JD SPORTS has launched a defence of its takeover of Footasylum after the Competitions and Markets Authority said it is to carry out an investigation into the deal.

JD Sports said it had “carefully considered” the CMA’s claims that the £90 million acquisition of Footasylum would reduce competition substantially and it believes that there is “clear evidence” it would not adversely affect “the relevant clothing and footwear retail markets where the two businesses operate”.

It said its commercial success rests on its global in-store and online offerings being compelling “to both consumers and its brand partners”.

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JD Sports said: “The acquisition of 70 Footasylum stores in the UK does not affect this commercial reality and does not adversely impact the competitive landscape.

“Consumers and brand owners can and do exercise choice across a wide range of large and sophisticated multi-channel and online retailers, both in the UK and internationally, with the major brands increasingly selling their products direct to consumers through their own sales channels.”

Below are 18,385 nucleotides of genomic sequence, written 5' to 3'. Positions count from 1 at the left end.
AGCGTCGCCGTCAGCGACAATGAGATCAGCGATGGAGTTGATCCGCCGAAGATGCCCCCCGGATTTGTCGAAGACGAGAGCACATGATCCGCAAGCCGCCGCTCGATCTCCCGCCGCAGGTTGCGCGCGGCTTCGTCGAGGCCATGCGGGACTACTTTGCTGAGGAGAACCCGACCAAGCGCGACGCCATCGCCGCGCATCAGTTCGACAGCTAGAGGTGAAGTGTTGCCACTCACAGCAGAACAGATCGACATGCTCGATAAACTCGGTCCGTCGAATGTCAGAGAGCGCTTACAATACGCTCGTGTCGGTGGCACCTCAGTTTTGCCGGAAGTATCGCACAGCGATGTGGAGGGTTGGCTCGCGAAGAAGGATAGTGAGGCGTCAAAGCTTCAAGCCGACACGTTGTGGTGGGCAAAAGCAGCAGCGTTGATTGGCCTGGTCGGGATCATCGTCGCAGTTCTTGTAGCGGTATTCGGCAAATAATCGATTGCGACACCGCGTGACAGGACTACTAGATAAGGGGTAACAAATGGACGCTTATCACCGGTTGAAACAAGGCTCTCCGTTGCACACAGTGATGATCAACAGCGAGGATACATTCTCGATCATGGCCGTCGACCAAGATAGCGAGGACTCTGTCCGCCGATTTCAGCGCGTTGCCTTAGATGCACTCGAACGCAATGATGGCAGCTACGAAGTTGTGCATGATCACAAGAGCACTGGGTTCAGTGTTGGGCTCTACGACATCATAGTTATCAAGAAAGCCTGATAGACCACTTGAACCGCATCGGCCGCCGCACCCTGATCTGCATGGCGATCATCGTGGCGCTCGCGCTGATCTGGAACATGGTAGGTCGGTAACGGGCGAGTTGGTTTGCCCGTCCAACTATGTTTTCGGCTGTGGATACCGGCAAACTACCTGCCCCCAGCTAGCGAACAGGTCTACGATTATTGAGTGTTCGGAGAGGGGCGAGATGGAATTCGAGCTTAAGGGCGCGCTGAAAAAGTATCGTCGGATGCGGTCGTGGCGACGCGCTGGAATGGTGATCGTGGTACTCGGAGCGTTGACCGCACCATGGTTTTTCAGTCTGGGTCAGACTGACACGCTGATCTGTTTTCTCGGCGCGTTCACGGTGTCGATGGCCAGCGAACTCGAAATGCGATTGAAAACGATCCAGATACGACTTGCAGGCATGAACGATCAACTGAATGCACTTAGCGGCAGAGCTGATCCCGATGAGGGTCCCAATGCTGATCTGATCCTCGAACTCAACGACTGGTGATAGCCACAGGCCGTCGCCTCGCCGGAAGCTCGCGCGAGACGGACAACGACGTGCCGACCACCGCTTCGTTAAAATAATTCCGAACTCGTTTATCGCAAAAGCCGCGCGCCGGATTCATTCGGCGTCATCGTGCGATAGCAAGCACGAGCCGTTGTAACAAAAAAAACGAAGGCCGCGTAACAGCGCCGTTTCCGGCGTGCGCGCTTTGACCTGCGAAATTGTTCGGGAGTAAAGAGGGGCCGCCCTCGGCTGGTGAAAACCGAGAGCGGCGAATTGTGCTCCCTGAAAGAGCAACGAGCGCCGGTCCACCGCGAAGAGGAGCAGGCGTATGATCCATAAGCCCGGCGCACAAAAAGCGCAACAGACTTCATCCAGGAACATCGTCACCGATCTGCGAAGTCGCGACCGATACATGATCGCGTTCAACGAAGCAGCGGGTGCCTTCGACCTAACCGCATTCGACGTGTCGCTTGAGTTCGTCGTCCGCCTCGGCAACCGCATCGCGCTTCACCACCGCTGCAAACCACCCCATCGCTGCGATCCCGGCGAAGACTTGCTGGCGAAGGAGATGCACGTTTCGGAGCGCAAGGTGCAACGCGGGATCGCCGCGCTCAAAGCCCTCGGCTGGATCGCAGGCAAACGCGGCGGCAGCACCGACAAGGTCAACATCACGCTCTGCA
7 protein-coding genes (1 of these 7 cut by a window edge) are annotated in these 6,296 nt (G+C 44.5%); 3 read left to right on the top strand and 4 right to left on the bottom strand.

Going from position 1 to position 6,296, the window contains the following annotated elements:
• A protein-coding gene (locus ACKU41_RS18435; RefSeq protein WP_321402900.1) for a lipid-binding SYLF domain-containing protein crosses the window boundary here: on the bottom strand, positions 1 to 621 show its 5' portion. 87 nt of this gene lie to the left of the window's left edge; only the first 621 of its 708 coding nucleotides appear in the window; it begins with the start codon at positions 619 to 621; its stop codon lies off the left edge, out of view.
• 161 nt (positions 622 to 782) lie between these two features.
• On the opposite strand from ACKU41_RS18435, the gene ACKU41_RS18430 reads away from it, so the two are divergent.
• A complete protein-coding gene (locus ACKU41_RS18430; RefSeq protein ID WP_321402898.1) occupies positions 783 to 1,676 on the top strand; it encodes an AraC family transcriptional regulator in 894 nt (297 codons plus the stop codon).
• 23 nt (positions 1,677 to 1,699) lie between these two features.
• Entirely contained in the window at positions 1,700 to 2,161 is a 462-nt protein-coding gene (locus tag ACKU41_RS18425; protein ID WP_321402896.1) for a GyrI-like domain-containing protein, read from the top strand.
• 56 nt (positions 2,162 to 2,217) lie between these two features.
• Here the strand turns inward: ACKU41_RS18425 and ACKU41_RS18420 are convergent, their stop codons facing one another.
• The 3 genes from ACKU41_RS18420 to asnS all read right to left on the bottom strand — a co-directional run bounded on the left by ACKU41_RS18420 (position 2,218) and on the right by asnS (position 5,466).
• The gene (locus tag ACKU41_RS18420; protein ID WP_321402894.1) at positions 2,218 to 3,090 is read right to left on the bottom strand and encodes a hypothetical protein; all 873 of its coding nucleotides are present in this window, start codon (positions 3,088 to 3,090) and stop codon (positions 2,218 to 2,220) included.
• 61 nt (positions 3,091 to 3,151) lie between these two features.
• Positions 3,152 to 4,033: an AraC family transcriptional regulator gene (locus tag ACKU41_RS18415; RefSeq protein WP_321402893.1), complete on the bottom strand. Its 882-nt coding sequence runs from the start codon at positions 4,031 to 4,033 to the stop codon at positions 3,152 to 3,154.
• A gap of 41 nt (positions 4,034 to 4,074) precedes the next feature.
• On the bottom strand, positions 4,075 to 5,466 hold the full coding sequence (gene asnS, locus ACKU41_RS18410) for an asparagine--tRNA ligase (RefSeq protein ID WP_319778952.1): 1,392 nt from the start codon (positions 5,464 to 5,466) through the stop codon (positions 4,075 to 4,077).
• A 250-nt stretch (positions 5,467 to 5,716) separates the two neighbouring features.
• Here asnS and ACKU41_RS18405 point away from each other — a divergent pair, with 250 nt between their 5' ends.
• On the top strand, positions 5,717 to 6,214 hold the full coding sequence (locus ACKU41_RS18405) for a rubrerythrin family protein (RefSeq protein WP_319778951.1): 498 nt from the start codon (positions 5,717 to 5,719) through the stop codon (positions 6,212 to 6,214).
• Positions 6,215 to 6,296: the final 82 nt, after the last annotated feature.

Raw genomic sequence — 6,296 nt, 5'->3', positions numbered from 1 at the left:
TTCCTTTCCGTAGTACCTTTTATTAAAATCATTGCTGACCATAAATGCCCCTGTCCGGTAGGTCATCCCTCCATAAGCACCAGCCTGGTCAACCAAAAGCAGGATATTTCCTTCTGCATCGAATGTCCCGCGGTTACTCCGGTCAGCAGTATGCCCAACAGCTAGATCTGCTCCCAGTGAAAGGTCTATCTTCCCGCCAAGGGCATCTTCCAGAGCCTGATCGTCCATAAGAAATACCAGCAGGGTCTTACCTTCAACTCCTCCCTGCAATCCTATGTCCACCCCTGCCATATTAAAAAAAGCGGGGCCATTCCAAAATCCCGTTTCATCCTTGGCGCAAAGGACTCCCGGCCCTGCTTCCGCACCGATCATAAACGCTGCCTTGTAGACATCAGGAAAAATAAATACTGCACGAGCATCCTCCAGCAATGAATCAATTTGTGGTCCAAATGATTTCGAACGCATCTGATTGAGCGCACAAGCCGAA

Peter Cowgill, executive chairman of JD Sports, said: “The CMA has referred their review of this acquisition to phase two on the basis that it could be bad for competition and may have an impact on price. I strongly disagree with this.”

READ MORE: JD Sports’ offer for Footasylum ‘fairly reflects’ market position

JD Sports also said that “the challenging UK retail market provides many examples of retailers who have either suffered or been unable to survive because they have not met the rapidly evolving requirements of consumers and brand owners”.

JD Sports is the UK’s largest sportswear retailer after recently overtaking Sports Direct. It has more than 400 stores and also owns other retail brands such as Size?. Footasylum, which first opened in 2006, generated revenues close to £200m in 2018.